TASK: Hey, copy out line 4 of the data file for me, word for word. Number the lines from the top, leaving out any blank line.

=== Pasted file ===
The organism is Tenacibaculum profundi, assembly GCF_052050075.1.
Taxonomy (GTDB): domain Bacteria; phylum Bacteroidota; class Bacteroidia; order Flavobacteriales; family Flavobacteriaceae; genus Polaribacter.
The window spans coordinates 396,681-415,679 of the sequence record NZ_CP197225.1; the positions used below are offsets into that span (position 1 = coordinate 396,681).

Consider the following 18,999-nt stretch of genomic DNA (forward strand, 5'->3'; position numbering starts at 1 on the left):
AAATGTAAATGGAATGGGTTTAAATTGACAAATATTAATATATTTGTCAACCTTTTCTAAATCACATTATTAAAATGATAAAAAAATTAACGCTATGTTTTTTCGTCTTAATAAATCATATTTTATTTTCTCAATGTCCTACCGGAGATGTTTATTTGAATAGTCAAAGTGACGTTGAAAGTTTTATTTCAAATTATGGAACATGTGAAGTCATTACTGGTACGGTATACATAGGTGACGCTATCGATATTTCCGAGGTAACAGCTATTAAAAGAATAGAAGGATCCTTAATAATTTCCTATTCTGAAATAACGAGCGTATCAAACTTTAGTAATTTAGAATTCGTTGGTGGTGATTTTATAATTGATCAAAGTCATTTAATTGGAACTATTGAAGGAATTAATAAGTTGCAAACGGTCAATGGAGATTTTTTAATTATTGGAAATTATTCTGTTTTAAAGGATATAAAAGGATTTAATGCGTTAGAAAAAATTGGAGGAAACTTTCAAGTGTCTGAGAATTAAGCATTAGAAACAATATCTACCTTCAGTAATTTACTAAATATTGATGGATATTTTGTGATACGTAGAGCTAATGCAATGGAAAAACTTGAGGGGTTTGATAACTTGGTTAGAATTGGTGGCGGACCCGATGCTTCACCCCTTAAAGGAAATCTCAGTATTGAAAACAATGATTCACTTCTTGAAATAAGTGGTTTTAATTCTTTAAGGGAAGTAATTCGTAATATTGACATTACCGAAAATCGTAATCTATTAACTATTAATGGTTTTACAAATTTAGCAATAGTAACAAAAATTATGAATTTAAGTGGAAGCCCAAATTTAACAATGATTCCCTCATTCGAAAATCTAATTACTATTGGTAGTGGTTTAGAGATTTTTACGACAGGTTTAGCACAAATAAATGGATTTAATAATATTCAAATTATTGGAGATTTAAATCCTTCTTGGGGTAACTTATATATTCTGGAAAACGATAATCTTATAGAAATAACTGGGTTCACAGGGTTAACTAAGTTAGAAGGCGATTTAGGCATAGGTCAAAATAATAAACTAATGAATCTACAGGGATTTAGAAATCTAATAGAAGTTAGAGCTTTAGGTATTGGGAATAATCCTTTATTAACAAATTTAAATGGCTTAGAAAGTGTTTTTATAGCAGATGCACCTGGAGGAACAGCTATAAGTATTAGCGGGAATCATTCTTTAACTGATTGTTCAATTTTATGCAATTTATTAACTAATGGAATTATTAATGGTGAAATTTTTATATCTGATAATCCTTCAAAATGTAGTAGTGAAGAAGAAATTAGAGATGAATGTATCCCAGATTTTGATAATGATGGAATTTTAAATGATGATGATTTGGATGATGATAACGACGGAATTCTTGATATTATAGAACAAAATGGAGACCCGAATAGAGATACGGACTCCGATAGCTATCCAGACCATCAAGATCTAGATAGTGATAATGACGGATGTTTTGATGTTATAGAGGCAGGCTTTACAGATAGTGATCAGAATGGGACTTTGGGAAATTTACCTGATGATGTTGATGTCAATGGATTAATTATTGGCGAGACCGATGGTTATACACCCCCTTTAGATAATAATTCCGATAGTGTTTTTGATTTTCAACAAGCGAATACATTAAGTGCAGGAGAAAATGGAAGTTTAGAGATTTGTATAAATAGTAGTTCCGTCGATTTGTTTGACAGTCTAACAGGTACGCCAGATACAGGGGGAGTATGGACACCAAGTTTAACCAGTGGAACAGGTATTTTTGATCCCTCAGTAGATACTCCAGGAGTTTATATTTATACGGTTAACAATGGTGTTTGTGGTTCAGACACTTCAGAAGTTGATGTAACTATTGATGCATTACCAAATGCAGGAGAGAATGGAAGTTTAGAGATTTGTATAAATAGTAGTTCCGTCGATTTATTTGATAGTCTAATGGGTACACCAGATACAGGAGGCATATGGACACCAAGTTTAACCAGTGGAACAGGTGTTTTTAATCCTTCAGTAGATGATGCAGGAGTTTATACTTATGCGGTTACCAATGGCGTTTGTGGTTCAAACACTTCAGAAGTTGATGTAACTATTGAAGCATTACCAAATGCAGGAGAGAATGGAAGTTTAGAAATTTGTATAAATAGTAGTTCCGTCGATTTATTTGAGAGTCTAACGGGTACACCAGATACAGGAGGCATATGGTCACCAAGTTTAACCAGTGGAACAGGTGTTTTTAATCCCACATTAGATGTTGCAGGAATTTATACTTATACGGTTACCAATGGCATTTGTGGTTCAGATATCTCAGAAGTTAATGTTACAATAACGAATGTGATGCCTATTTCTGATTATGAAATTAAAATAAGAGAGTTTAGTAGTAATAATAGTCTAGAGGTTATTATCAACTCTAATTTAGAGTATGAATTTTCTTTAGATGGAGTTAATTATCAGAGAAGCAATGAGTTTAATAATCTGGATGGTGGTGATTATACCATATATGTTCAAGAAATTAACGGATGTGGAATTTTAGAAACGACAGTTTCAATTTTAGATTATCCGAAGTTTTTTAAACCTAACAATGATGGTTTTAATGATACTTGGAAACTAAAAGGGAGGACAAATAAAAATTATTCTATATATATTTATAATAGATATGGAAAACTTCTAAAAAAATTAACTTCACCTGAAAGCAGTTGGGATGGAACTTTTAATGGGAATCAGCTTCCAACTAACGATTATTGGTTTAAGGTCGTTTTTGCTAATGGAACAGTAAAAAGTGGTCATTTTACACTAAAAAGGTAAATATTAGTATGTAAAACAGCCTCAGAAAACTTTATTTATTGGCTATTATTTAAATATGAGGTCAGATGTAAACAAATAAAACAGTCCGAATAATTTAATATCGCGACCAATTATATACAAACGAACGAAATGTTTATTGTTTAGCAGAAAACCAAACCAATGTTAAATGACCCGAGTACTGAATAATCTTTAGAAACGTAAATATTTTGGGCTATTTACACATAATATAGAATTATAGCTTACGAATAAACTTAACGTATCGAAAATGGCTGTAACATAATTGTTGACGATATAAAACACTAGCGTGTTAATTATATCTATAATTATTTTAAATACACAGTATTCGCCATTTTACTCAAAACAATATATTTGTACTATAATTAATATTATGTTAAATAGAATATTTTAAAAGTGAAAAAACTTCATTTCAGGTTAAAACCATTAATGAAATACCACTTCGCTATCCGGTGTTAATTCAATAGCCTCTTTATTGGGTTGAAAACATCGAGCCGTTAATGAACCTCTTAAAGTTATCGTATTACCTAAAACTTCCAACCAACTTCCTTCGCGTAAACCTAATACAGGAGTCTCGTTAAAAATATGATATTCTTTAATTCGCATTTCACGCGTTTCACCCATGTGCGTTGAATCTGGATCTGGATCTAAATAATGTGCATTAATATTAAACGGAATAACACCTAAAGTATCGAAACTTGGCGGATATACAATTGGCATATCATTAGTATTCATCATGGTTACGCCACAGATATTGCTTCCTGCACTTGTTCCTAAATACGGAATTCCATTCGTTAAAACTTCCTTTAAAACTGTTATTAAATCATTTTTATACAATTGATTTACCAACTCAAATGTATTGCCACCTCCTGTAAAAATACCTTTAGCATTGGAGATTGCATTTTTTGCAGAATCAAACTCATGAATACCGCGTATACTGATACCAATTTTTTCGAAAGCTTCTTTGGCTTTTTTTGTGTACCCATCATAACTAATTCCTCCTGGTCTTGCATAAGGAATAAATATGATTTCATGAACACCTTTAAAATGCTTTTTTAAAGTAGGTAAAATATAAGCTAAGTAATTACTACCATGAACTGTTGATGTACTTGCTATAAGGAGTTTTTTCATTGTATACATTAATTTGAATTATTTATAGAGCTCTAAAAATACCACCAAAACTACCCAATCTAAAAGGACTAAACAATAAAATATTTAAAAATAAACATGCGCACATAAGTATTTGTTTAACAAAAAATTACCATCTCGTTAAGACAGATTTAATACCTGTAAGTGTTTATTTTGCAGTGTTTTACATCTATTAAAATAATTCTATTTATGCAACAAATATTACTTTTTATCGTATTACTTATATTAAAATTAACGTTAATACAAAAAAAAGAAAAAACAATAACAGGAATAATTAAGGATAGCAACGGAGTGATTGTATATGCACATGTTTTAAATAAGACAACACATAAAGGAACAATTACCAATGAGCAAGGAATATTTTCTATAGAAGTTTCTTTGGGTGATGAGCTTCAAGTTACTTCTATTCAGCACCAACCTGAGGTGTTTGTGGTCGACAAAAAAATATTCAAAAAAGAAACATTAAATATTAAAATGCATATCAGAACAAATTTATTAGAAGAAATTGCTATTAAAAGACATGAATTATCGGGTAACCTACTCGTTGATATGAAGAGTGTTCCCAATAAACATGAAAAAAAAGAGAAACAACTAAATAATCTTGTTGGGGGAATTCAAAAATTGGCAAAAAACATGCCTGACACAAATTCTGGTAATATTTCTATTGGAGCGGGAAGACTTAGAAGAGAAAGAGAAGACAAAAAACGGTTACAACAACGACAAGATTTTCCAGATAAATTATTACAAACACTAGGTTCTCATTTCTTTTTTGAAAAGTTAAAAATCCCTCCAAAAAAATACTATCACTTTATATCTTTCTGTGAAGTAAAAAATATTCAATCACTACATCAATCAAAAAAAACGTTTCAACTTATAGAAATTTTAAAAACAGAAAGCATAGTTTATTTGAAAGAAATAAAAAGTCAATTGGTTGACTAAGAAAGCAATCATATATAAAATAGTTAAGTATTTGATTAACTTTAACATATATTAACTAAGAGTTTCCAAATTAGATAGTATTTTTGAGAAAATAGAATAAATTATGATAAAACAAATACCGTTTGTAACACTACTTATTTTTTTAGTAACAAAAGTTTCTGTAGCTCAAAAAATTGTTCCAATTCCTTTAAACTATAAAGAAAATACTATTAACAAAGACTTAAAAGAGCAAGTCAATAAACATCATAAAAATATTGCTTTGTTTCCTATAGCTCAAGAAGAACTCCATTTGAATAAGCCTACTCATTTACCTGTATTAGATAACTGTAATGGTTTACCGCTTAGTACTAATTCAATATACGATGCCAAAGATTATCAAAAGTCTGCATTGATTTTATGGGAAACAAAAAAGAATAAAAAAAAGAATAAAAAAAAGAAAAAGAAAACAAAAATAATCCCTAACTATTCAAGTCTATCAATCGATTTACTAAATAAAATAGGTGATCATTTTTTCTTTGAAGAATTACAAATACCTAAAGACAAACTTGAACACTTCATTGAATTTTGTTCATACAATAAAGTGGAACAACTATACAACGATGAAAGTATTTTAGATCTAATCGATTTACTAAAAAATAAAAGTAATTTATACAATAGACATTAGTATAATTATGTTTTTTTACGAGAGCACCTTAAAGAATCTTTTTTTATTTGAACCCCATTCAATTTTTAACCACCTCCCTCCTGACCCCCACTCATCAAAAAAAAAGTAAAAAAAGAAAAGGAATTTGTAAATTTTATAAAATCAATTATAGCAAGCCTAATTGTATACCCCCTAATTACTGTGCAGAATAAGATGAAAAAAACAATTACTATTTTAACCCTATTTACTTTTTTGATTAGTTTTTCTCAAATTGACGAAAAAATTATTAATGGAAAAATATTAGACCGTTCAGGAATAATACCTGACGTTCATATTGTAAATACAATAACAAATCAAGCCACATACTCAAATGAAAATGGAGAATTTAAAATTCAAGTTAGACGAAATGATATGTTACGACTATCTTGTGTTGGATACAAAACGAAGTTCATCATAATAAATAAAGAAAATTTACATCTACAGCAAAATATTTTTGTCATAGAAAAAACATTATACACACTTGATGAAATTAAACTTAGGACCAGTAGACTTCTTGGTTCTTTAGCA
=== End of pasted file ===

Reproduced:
Consider the following 18,999-nt stretch of genomic DNA (forward strand, 5'->3'; position numbering starts at 1 on the left):